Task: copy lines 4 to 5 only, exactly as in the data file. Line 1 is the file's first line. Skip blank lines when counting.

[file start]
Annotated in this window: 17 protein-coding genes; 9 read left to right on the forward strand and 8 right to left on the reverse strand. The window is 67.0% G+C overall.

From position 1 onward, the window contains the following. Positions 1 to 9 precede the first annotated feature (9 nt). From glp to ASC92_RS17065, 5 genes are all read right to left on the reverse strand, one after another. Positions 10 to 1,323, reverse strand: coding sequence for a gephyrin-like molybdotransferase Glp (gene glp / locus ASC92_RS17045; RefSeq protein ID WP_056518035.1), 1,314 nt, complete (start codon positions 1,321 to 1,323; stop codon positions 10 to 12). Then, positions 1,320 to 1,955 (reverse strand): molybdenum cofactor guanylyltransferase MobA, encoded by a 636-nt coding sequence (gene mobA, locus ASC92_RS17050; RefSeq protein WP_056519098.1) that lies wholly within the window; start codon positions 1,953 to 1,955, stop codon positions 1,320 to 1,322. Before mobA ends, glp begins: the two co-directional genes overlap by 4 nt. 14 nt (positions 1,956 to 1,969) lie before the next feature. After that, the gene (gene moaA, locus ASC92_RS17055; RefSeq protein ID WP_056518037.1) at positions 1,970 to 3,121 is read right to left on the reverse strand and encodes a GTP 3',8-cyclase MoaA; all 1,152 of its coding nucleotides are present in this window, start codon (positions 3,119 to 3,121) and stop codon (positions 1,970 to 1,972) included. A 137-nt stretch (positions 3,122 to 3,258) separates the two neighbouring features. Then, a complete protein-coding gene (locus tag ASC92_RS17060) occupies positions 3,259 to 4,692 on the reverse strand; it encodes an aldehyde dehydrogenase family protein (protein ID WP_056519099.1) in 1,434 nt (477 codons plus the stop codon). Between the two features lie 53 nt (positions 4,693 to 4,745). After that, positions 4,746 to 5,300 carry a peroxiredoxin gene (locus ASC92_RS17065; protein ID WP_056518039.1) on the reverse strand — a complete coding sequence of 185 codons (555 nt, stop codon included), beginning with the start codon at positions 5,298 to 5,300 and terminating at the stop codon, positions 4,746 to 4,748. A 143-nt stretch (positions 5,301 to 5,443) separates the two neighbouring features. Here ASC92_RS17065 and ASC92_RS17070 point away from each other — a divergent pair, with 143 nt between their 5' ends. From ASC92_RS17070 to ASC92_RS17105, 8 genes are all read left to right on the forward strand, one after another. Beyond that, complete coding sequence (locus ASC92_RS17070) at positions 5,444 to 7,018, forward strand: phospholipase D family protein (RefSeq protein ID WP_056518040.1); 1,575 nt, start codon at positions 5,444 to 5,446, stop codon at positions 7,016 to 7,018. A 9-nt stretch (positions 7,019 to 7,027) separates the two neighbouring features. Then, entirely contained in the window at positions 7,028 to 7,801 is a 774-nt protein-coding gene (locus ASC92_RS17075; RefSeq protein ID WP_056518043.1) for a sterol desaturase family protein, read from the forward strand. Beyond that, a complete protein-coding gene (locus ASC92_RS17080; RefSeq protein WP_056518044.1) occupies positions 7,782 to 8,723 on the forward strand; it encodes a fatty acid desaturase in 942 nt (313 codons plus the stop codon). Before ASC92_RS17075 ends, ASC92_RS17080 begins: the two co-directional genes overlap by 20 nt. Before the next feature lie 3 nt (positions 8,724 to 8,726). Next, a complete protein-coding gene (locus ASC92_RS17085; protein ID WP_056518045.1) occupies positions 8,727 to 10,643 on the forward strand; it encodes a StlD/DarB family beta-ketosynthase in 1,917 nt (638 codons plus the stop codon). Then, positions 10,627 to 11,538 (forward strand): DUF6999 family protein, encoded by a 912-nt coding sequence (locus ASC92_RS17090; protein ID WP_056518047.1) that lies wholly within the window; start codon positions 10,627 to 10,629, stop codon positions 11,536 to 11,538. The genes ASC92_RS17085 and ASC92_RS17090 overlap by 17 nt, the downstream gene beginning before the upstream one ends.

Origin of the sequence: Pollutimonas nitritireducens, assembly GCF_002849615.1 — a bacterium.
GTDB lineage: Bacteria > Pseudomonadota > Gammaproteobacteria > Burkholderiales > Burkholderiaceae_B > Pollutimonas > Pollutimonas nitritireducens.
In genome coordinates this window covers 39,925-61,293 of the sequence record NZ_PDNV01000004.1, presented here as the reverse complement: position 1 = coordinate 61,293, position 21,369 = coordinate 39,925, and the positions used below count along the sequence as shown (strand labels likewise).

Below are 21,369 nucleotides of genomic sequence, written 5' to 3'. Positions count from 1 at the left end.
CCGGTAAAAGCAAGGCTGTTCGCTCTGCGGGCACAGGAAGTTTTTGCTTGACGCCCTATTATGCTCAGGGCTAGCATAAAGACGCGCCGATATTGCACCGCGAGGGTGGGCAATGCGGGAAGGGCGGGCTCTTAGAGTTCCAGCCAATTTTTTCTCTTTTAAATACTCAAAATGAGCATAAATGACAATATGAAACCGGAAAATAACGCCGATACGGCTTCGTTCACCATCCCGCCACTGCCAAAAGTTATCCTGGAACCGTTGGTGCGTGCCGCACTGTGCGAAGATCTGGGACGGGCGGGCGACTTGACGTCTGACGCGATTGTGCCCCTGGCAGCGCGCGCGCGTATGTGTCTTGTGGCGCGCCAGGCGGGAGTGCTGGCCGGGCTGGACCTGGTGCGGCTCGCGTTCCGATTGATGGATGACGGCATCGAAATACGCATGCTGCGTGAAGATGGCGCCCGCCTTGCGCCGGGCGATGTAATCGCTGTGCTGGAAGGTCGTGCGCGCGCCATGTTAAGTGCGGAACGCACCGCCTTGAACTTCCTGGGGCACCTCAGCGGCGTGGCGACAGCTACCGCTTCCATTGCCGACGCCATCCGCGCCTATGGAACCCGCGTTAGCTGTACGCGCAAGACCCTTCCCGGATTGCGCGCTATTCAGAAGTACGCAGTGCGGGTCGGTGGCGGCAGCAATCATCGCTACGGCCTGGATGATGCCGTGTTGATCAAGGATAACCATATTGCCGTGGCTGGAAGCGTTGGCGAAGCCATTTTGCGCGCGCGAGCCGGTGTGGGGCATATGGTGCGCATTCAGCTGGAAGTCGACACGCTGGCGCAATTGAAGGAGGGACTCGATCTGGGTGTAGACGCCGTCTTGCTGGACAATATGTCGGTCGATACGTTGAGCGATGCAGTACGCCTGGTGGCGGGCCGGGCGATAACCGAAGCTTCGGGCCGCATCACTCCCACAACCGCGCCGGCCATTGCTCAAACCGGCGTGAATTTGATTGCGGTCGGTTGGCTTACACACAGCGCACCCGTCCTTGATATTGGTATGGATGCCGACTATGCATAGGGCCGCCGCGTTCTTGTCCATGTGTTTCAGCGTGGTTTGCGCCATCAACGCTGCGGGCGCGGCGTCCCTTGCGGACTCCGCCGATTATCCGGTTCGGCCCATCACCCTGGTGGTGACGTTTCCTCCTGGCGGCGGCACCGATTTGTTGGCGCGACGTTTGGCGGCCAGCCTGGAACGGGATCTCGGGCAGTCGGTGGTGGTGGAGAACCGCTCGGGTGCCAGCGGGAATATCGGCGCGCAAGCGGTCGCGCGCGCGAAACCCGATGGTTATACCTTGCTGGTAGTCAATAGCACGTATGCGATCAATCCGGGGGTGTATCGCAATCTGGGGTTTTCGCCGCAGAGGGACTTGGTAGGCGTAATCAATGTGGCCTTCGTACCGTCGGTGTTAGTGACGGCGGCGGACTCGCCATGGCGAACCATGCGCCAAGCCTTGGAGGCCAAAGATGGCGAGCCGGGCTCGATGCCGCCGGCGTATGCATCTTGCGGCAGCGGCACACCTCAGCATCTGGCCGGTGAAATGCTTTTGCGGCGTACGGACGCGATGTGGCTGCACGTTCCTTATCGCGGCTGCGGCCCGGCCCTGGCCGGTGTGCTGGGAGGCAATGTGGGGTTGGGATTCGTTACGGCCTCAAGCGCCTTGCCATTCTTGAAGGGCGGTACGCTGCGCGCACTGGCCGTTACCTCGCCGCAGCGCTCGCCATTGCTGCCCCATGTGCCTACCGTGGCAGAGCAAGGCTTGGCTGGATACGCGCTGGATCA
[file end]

GTDB lineage: Bacteria > Pseudomonadota > Gammaproteobacteria > Burkholderiales > Burkholderiaceae_B > Pollutimonas > Pollutimonas nitritireducens.
In genome coordinates this window covers 39,925-61,293 of the sequence record NZ_PDNV01000004.1, presented here as the reverse complement: position 1 = coordinate 61,293, position 21,369 = coordinate 39,925, and the positions used below count along the sequence as shown (strand labels likewise).